Do you find it difficult to know when to use go, to go or going in English?
Do we say:
“I love go”, or “I love going”?
“I want eat”, or “I want to eat”?
“I can swim”, or “I can to swim”?
Verbs are followed by a particular form of the verb, either infinitive (with or without “to”), or the +ing gerund form. Choosing which one to use is sometimes difficult.
In this article, I hope to give you a guide on how to use them by putting them into groups. There are exceptions to these, of course, and some verbs can take both the infinitive or gerund form.
First, we will look at some simple examples to help you to use the most common verbs in the correct way. Then, we will look at some examples of the exceptions. At the end of this article there are also some exercises to practice, and a video containing a song for you to listen to and practice too.
VERBS THAT TAKE THE GERUND +ING FORM There are many common verbs that take the +ing form. Here is a list of some of the most common ones, and some examples of gerunds we can use with them.
look forward to
|going / playing / eating / helping / creating / doing / speaking / studying / listening to / running / talking / watching / passing|
VERBS THAT TAKE TO + INFINITIVE There are also many common verbs that take the infinitive with “to”. For example, we always say “I chose to go to London”, and not “I chose go to London”. Or “I hope to see you soon”, and not “I hope seeing you soon”. It is important to remember to add “to” with these verbs. Here are some examples:
|VERB||+TO + INFINITVE|
|to go / to play / to eat / to help / to create / to do / to speak / to study / to listen to / to run / to talk / to watch / to pass|
MODAL VERBS Another group of verbs that follow the same pattern are modals. They take the infinitive, but without “to”. Here is a list of some of the most common ones:
|MODAL||+ INFINITVE (WITHOUT TO)|
|go / play / eat / help / create / do / speak / study / listen to / run / talk / watch / pass|
Verbs Which Take Gerund or Infinitive
Some verbs can take either the infinitive or the gerund, but the meaning of them changes.
Look at the examples below: I will try to finish my homework tomorrow. Why don't you try speaking to him about it?
Try + to + infinitive means to make an effort to do something. We could rephrase the sentence above to say, I will make an effort to finish my homework tomorrow.
Try + gerund means to experiment, to find a solution to a problem. We could rephrase the sentence above to say, I think it is a good idea to talk to him to resolve the problem.
Here's another example: I stopped going to the gym three years ago. I stopped to buy petrol on my drive home.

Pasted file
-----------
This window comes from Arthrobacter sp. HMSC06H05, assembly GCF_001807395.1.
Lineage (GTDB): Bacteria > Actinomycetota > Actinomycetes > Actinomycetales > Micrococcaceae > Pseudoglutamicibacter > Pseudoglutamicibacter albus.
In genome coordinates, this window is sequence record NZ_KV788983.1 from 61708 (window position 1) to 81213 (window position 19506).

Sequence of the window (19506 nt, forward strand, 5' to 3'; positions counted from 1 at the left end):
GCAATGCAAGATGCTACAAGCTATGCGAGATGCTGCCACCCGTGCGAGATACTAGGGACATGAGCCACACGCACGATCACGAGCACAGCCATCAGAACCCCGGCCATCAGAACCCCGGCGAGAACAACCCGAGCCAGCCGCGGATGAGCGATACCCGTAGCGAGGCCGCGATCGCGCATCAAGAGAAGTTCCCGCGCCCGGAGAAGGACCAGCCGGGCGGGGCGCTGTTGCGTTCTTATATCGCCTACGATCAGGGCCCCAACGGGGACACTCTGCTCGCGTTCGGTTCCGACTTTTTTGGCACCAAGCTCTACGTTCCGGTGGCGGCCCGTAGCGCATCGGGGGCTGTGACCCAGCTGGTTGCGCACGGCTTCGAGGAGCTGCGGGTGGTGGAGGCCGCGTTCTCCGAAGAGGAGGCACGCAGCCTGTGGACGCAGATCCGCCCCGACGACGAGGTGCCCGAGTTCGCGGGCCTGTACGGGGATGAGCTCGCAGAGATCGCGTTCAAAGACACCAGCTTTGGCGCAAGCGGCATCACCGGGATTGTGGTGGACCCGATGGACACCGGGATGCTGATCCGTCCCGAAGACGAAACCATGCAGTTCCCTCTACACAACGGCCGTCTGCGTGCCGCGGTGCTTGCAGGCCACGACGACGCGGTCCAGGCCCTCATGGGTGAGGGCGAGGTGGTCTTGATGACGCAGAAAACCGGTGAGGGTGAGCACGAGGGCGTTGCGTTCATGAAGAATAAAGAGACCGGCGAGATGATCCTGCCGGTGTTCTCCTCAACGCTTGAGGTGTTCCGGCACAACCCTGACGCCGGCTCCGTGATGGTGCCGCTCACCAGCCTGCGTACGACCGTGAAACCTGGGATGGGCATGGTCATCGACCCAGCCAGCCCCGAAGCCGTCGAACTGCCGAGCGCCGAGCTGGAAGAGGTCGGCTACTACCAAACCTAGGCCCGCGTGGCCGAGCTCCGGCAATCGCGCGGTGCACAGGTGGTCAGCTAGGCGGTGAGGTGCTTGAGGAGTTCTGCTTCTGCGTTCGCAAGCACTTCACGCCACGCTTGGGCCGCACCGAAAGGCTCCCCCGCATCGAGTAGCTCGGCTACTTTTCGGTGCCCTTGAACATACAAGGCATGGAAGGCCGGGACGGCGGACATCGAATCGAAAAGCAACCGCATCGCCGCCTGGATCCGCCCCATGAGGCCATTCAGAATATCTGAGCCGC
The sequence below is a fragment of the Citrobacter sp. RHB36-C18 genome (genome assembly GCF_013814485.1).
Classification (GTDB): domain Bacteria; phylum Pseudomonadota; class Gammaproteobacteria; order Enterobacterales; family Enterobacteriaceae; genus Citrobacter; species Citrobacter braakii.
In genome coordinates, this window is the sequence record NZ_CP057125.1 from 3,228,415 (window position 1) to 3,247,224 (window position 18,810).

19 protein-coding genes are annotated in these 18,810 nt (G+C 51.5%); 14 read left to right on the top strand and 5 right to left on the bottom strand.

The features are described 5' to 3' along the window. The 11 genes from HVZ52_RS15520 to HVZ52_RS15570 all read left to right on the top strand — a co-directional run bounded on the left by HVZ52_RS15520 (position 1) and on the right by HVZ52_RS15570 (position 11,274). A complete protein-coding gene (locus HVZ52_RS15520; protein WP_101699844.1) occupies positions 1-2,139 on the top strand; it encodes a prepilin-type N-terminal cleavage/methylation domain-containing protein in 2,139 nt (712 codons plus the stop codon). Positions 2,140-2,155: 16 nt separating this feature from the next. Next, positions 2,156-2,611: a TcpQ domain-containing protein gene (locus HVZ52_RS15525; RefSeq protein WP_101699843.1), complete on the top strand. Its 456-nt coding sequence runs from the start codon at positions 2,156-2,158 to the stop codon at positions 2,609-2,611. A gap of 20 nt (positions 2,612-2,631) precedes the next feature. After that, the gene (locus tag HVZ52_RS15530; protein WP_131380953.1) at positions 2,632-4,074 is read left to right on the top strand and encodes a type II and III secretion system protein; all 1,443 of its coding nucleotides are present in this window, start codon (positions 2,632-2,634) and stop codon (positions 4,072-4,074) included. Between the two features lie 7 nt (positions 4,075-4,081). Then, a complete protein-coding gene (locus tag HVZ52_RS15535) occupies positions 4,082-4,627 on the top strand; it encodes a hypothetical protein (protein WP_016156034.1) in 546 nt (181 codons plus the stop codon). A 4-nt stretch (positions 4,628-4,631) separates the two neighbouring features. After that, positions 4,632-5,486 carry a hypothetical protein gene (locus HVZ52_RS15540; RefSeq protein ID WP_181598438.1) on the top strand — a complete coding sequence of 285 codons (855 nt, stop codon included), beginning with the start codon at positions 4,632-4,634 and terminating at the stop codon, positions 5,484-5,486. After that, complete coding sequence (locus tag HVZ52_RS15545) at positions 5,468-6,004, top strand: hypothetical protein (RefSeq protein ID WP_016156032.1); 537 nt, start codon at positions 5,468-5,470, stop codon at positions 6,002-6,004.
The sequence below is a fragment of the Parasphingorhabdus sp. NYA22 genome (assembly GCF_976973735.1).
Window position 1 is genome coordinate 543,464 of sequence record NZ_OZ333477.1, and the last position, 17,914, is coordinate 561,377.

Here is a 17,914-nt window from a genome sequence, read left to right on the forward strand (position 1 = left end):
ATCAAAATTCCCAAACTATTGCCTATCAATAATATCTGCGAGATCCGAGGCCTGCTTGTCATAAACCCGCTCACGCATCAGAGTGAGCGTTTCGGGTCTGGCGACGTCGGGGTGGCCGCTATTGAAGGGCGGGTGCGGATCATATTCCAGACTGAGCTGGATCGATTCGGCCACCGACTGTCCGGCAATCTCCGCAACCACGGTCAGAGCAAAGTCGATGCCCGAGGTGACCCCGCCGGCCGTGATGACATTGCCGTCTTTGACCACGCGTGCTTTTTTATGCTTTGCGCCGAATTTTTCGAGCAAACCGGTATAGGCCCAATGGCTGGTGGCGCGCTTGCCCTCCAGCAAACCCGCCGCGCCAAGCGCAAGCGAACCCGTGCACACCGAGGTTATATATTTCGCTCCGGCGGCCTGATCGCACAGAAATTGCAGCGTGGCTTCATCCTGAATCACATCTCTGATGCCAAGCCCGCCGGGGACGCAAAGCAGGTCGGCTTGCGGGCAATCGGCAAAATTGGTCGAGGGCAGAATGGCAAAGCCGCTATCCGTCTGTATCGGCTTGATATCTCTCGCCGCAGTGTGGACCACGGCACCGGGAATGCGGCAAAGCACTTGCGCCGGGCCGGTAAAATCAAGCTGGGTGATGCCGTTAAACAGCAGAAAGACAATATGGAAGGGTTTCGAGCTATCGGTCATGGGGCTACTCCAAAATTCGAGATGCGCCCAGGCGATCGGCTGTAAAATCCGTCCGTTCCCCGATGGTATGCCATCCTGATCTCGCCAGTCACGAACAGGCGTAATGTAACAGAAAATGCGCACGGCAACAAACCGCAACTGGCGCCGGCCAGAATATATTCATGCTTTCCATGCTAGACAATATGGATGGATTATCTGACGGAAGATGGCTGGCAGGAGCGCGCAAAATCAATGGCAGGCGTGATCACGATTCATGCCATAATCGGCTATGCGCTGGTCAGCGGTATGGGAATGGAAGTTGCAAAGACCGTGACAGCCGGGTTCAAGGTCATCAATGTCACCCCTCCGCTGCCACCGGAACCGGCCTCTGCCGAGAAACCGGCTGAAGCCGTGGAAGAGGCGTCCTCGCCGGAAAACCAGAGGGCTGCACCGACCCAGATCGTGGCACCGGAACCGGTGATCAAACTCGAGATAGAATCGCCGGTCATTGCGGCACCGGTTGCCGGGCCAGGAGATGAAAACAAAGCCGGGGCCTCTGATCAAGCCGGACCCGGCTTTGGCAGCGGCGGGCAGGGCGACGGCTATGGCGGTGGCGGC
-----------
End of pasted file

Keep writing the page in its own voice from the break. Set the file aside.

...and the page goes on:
Stop + gerund means to finish an action in progress. In the example above if you used to go to the gym and then didn't continue doing it anymore, you stopping going to the gym.
Stop + to + infinitive means to interrupt one action to do another. In the example above, during the action of driving home, you stopped the car for a few minutes to buy petrol and then continued driving home.
These are just two examples of verbs that work in this way. Other examples are remind, forget, mean and come.
Got it? Let's Practice! Use the tables above to complete the sentences. Choose a suitable verb from the boxes, as well as the correct form of it for each sentence.
- I love ________ pizza on Saturday nights.
- She chose ________ science instead of literature.
- They wanted ________ a film at the cinema, but there was nothing that interested them.
- He will _______to Bali next year when he has saved some money.
- I'm really looking forward to ________ tennis next week.
- Oh no! I forgot ________ my homework last night!
- I miss _________ to my friends when I'm away from home.
- I try ________ English every day.
- They hope _________ their exams this month.
- You really should ______ more healthily.
How many did you get right? Remember, you can check the answers at the end of this article.
Got it? Let's Practice! - Answers
- eating (to eat is also possible) 2. to study 3. to watch 4. go 5. playing / watching 6. to do 7. talking 8. to study / to listen to / to speak 9. to pass 10. eat
I WANNA BE LIKE YOU - JUNGLE BOOK SONG
Here are some examples of verbs followed by infinitives (with or without to) in the song:
I wanna be like you.
I want to walk like you. (I want to) talk like you.
An ape like me can learn to be human too.
Don't try to kid me. (to kid = to joke with me / to lie to me)
Give me the power of man's red flower so I can be like you.
I'll tear him limb from limb. (I will)
I'll beat him. (I will)
I'll rescue Mowgli. (I will) ...can learn to be like someone like me.
Hero image by author